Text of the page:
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This is the place to search for places and things of interest to visit in Britain, by name, location, type, keyword – or just have a browse. It is a growing directory – over 750 entries as of February 2020. Most entries have links for further information.
Museums and galleries
The Battle of Hastings took place on 14th October 1066. It is probably the most famous battle in British history, when the invading Normans under William the Conqueror beat the English (Saxons) led by King Harold. The battle actually took place several miles north of Hastings adjacent to and within where the pleasant little town of Battle now is. Though the precise location of the battle has been much debated, wandering through the traditional site is worthwhile - and very pleasant when the weather's fine.
The battlefield of 1066 is managed by English Heritage alongside Battle Abbey, which was built as a penance and memorial afterwards.
A museum that, literally, tells the story of the Beatles - from childhood, to when Paul met John, the early days in Hamburg, the Cavern, meeting Brian Epstein, George Martin, worldwide success, messy divorce and solo life afterwards. The Beatles Story claims to be the biggest permanent exhibition dedicated to the Fab Four. In any event, it is excellently done, with walk-through life-like displays, fascinating exhibits and plenty of music - an absolute must for any fan of John, Paul, George and Ringo - or anyone wanting to know about the world's greatest rock 'n' roll pop band.
The Beatrix Potter Gallery in the attractive village of Hawkshead holds a collection of the author's original drawings and exhibits these in an annually changing exhibition. The building is 17th century and was once the office of her husband, local solicitor William Heelis.
Opened in January 2019, the Biggin Hill Memorial Museum tells the story of the famous RAF airfield, the people who served there, the local community and its residents from 1916 to 1951. The collection has a particular focus on the Battle of Britain, in which RAF Biggin Hill played a pivotal role. Many of the objects in the museum's collection are personal and have been donated by people who served or lived at Biggin Hill, or their relatives.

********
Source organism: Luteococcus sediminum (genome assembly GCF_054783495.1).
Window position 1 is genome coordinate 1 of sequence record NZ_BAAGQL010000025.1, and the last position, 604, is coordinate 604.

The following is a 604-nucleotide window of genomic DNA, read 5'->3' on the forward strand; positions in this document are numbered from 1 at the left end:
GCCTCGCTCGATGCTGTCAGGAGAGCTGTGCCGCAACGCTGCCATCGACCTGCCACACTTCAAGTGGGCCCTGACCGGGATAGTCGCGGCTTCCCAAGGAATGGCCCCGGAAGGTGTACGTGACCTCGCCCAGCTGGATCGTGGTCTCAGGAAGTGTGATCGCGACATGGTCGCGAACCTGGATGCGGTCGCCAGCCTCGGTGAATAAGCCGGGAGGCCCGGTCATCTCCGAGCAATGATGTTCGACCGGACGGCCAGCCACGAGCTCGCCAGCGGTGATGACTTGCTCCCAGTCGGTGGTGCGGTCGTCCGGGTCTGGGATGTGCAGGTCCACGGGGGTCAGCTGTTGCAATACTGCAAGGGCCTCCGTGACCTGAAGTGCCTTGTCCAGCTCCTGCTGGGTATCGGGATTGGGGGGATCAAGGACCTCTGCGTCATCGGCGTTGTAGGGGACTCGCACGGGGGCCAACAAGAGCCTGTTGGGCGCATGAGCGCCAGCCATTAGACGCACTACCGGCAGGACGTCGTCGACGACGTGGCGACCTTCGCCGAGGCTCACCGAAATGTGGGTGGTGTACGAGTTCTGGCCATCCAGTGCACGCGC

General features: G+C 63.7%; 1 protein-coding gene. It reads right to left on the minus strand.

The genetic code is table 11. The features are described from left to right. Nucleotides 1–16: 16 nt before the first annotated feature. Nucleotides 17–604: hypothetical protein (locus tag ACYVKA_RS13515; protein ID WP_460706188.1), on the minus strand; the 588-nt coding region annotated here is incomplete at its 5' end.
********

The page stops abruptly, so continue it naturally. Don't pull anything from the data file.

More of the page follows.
Bletchley Park was the home of the top-secret code breakers of World War Two, whose work had a profound impact on the war; it has been claimed that their success in intercepting enemy signals and breaking codes shortened the war by two years. For years, very few people knew about their work, most famously centred on German Enigma cipher machines, but information started to become more available in the 1970s. Bletchley Park was in a poor state when taken over by Milton Keynes Borough Council in 1992. A trust was set up to conserve the site and turn it into a museum and it opened its doors to the public in 1993. A massive restoration project took place and BP is now a major tourist attraction.
Bletchley Park also includes the National Museum of Computing and has featured in several films and TV productions.
Blists Hill is an open air museum, recreating a Victorian town on an industrial site that included mines, blast furnaces and a section of the Shropshire Canal. Some of the buildings are original, others have been relocated and some are replicas. It's a 52 acre site. There's a fascinating range of things to see, from shops, a bank and public house, to industrial premises. Costumed staff keep the whole thing themed and there are various demonstrations and events etc. It's a good day out for all ages.
Blists Hill is one of 10 museums in the area run by the Ironbridge Gorge Museum Trust.
Site of the decisive battle on 22nd August 1485 where King Richard III was killed and the victor, Henry Tudor, started a new dynasty as Henry VII. There is a heritage centre with an exhibition/museum, shop and café. It is possible to walk round the battlefield on a well-signposted trail. Events are held including an annual re-enactment of the battle.
The British Library receives a copy of every publication produced in the UK and Ireland. In addition to books (including early printed books), the collection includes manuscripts, maps, newspapers, magazines, prints , drawings, music scores, patents, sound recordings and stamps. Particular treasures include Magna Carta, the Lindisfarne Gospels, Leonardo da Vinci's notebook, the first edition of The Times from 18 March 1788 and Beatles manuscripts. As well as being open for research, the Library holds free exhibitions and events.
Established in 1753, the British Museum specialises in history, art and culture. It is one of the largest collections in the world, with millions of objects - many of which originated from the former British Empire, though many have also been found in these islands. There is an enormous area devoted to the ancient classical civilisations of the Middle East, Egypt, Greece and Rome. The British Museum is regularly the most visited attraction in Britain.
Entry is free.
The Brontë family moved to Haworth in 1820, when Patrick Brontë was appointed ‘perpetual curate’ of the parish church. They lived in the Parsonage, where the three immensely talented sisters wrote some of the finest literature in the English language. Though it will overwhelm those who do not actually worship the Brontës, the Parsonage Museum is fascinating. And the town of Haworth is always worth a visit anyway. Don't miss the Gothic splendour of the churchyard!